the savings is a ridiculous amount that I don't even want to bother calculating. You can see it in the price comparison. Honestly, the store-bought booch has just about the same things in it that homebrewed booch does, so maybe being able to choose the type of sugar you use is important to you (raw vs. white granulated) but basically the price is the kicker for me on this item. If you're into kombucha, it's worth homebrewing, without question. 

mvb comparison #4: beer

buying beer can be all over the board, cost-wise. A craft beer/microbrew will generally run you anywhere from $8-$12 for a six-pack (which is the kind of beer that I buy). Bud Light or Coors Water are significantly less at about $15 for a case. For my comparison, I'll use the more expensive beer since that is what I choose to drink, at about $1.50 per bottle.
making beer has a lot of up-front cost but quickly gets less expensive. So, if you make ONE 5-gallon batch, your beers will cost about $3.50 per bottle, but any batches you brew up after your first will cost you about $0.60 per bottle. I figured this by:

  • Taking into account up-front costs for the equipment, which are about $150. So for the first batch, you need all the equipment and an ingredient kit.
  • Ingredient kits will cost from $20-$40 depending on the kind of beer you want to make. So, for any batches after your first, all you need is the ingredients
the savings: you're gonna be in the red for your first batch, but after that...totally worth it to switch to home-brewed beer...unless you drink any of the big name beers - in which case, it's pretty much a wash. Personally, I just enjoy the brewing process. That, in itself, makes home brewing worth the extra cost. If you want, you can eventually grow your own hops, which will bring the cost down even more, plus give you the opportunity to grow them organically and all the good that comes from growing your own food.

mvb comparison #5: granola

buying granola is also all over the board. I'm going to go out on a limb and say it will run you from $3-$10.
making granola, with my recipe amounts to about $9.75. Meaning:

  • I did all the calculations for the amounts I specify in my recipe, so if you make a smaller batch, it will be cheaper. The recipe makes a pretty large amount of granola.
the savings/loss depends on what kind of granola you would generally buy. The recipe I make is a raw granola, so comparably, you'd be in the ballpark with a store-bought raw granola. Chances are, you can make your own granola for much less (especially with ingredients that are not so exotic, like mine is - for better or worse). For me, the real benefit is complete control over the flavor and ingredients.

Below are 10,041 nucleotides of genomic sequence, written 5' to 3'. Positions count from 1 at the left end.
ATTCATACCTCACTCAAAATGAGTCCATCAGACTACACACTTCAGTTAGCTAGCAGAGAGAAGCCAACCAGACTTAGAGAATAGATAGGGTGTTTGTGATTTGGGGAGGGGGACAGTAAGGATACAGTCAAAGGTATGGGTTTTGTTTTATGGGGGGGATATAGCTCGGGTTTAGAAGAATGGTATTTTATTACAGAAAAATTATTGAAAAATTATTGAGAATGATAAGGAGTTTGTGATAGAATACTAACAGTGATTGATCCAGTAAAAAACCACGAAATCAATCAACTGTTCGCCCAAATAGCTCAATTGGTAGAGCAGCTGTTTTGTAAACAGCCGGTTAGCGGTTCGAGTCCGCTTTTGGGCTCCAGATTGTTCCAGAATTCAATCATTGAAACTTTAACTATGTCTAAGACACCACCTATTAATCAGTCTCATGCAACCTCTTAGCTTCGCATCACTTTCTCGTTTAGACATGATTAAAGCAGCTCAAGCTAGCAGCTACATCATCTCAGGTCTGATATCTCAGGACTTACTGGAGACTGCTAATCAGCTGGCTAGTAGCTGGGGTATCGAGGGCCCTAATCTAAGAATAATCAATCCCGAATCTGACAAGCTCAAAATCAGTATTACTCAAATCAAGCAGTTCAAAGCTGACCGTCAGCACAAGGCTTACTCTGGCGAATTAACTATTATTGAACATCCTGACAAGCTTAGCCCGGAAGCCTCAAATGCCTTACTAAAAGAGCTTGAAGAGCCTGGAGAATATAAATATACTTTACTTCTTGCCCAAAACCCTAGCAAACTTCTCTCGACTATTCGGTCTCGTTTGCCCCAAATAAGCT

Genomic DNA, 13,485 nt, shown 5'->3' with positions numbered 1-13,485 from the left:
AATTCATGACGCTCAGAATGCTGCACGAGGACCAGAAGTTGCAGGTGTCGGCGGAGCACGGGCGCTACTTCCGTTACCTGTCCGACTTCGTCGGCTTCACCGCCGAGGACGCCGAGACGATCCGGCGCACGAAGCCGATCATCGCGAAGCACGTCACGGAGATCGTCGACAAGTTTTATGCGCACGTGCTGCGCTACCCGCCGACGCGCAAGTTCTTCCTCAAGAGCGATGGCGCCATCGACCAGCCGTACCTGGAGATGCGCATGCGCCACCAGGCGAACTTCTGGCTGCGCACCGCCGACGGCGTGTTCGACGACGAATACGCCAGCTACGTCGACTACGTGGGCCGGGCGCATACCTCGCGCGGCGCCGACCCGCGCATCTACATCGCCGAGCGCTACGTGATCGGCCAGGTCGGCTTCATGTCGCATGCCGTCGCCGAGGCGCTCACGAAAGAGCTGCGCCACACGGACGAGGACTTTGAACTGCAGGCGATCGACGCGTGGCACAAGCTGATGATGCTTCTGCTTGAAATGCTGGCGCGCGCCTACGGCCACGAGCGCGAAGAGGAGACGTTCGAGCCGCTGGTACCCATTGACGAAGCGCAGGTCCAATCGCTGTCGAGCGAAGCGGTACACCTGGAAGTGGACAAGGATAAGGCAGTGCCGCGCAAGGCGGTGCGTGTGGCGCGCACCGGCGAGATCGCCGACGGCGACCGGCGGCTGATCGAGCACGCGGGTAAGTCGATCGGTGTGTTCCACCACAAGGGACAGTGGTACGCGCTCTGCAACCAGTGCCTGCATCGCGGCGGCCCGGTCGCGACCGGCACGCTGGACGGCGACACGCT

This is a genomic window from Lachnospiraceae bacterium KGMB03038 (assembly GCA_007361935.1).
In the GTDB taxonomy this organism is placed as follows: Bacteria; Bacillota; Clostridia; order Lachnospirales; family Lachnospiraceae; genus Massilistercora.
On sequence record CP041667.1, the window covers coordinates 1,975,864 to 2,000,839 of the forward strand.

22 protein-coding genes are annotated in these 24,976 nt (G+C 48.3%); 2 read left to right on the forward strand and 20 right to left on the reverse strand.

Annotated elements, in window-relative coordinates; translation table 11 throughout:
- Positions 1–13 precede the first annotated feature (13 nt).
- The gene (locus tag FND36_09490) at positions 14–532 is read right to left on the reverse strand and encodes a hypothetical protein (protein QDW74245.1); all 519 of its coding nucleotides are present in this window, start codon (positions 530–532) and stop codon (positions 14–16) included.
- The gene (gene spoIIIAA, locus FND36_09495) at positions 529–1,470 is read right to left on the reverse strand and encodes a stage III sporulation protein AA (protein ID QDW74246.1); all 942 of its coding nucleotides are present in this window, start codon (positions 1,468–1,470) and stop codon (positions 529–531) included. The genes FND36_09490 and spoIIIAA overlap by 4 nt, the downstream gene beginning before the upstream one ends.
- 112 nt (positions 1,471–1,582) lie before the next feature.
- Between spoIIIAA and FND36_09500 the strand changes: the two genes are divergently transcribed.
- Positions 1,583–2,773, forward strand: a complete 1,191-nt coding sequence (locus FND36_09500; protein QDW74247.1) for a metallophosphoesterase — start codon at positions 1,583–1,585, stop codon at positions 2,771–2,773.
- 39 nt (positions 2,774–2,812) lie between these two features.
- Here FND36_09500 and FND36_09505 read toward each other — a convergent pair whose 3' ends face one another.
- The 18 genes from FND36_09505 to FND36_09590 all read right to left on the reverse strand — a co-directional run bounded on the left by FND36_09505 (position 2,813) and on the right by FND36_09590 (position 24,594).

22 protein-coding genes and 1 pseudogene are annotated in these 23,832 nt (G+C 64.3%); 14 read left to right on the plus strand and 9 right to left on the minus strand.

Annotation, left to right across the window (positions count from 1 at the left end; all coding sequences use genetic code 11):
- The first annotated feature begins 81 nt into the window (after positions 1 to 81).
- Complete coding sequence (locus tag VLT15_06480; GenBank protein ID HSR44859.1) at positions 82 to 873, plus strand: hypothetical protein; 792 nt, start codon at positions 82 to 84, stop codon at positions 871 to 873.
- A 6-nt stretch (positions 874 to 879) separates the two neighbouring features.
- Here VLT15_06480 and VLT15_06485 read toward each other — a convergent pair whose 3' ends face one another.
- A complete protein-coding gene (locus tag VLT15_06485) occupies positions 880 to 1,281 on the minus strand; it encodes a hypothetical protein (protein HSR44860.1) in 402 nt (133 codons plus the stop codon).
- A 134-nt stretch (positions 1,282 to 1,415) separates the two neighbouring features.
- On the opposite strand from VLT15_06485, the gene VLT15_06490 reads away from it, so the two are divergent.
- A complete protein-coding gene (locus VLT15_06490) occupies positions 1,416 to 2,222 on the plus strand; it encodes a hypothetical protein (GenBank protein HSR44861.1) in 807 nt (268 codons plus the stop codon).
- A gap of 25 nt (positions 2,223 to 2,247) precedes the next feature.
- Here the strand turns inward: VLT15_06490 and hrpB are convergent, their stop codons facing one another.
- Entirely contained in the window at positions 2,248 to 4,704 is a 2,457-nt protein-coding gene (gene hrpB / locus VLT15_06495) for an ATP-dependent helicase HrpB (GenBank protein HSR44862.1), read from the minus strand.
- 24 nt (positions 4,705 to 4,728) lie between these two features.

mvb comparison #6: sprouts

buying, I have spent about $5 on a pint of sprouts
making (or sprouting) your own sprouts will cost around $0.60 for a pint. Assuming:

  • I did all the calculations with mung beans, because that's what I usually sprout.
  • you can get a 27 oz bag of dried mung beans for about $8
  • if you start with 1/4c of mung beans, you'll get about a pint of sprouts
the savings on that is about 900%. You also get to choose which type of seed you want to sprout, so if you're not in the mood for mung beans, you can do broccoli sprouts or chickpea sprouts or lentil sprouts or soybean sprouts. I love sprouting!

mvb comparison #7: almond milk

buying 32 ounces of almond milk (the boxed almond milk) will be in the $3 to $3.50 range
making your own almond milk will run you about $1.50 for 4 cups (32 oz). I assumed:

  • you buy a 4 lb bag of raw almonds for $20, which converts to $0.17 per ounce of almonds
  • you use 1 cup of almonds to make 4 cups of almond milk
the savings of about 100% makes it worth it for me, even though you have to think ahead and soak the almonds over night. BUT you get the added benefit of having almond meal to use in other recipes later. Also, I don't know if you've ever looked at the ingredients list on commercial almond milk, but there is all kinds of additives to make it more a "milky" consistency and so it keeps longer. Meh on that. 

So, there are any number of things that you could make rather than buying that I didn't include here. Salsa is another one that comes to mind, also bagels, tortillas, wedding cakes (seriously...thinking about doing it). 

Even though some things might not be more economical to make, one of my 2011 goals was to create rather than consume. So for me, it's less about the price and more about being creative and resourceful and not simply relying on something outside of myself. It's about getting back in touch with my food source, knowing how everything that goes into my body was grown/cared for/raised/prepared/etc. That is truly what is important to me.

Is there anything you make (instead of buy) to save a big of cash?